Honda Invents Car 'Face Mask' That Fights Viruses

Add this to the list of products born out of necessity.

They say that innovation is a product of necessity. I entirely believe in that, and this latest Honda product is a testament to that belief.

Honda Japan has rolled out Kurumaku – a new antiviral product for Honda cabin air filters. They are installed on top of the cabin air filter (unlike the lead image above), working as a face mask to prevent the spread of viruses. With a new strain discovered in several countries, the current coronavirus pandemic is far from over and this innovation from the Japanese marque aims to help.

So, how does the Kurumaku work? honda said that the product catches virus droplets with its special surface, reducing their shape and damaging them in the process. The technology uses zinc phosphate chemical conversion treatment, which is also used to prevent rusting on vehicles.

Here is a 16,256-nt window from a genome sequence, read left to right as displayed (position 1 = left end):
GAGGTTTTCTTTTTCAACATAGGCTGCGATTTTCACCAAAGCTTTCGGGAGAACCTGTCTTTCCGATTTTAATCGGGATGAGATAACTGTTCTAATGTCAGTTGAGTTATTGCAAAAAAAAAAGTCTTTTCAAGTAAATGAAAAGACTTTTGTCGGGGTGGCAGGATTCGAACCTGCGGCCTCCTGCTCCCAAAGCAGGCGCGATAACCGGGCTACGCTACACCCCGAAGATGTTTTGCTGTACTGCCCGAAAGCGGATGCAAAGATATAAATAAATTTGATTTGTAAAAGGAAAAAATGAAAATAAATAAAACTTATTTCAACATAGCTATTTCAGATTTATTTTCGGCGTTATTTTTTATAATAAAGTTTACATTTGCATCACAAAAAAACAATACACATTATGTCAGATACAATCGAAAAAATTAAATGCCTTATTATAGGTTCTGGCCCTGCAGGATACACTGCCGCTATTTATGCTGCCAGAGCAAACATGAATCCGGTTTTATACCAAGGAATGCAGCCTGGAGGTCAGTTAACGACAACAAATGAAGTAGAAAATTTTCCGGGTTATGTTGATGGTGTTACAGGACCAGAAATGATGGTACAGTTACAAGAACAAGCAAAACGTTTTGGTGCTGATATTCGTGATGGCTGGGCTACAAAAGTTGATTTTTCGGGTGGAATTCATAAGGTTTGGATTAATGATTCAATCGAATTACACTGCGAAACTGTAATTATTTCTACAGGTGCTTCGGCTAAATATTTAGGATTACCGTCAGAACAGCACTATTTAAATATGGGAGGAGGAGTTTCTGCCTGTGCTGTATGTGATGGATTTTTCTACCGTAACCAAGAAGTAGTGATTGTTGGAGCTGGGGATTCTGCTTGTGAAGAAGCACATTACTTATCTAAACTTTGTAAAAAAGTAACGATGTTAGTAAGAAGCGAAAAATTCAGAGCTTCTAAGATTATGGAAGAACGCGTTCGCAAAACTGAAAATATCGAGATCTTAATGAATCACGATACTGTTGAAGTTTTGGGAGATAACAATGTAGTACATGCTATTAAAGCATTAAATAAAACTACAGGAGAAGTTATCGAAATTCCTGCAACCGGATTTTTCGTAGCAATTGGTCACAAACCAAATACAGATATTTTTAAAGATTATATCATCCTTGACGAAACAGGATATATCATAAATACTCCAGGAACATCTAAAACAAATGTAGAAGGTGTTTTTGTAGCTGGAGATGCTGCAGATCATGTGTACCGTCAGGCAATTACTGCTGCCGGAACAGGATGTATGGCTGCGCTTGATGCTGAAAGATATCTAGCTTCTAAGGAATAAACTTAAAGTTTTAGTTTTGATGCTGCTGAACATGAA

In contrast with CN95 filters rolled out by other car brands like Geely, which prevents the entry of viruses and other particles larger than 0.3 microns, the Kurumaku works to destroy existing viruses inside the cabin – like those you might catch when you go for a quick grocery run or any public spaces. 

Honda believes that the Kurumaku can remove 99.8 percent of virus droplets floating inside the car within 15 minutes of switching on your air recirculation. Viruses on surfaces, on the other hand, can be cleaned out within 24 hours. Of note, the Kurumaku is a consumable accessory that needs replacement annually or every 15,000 kilometers (9,321 miles).

The Kurumaku will be first available for the Honda N-Box Kei car in Japan as a genuine accessory with an MSRP of 6,400 yen ($61.99 with the current exchange rates) before taxes. Expect the product to become gradually available for other Honda vehicles.

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Honda

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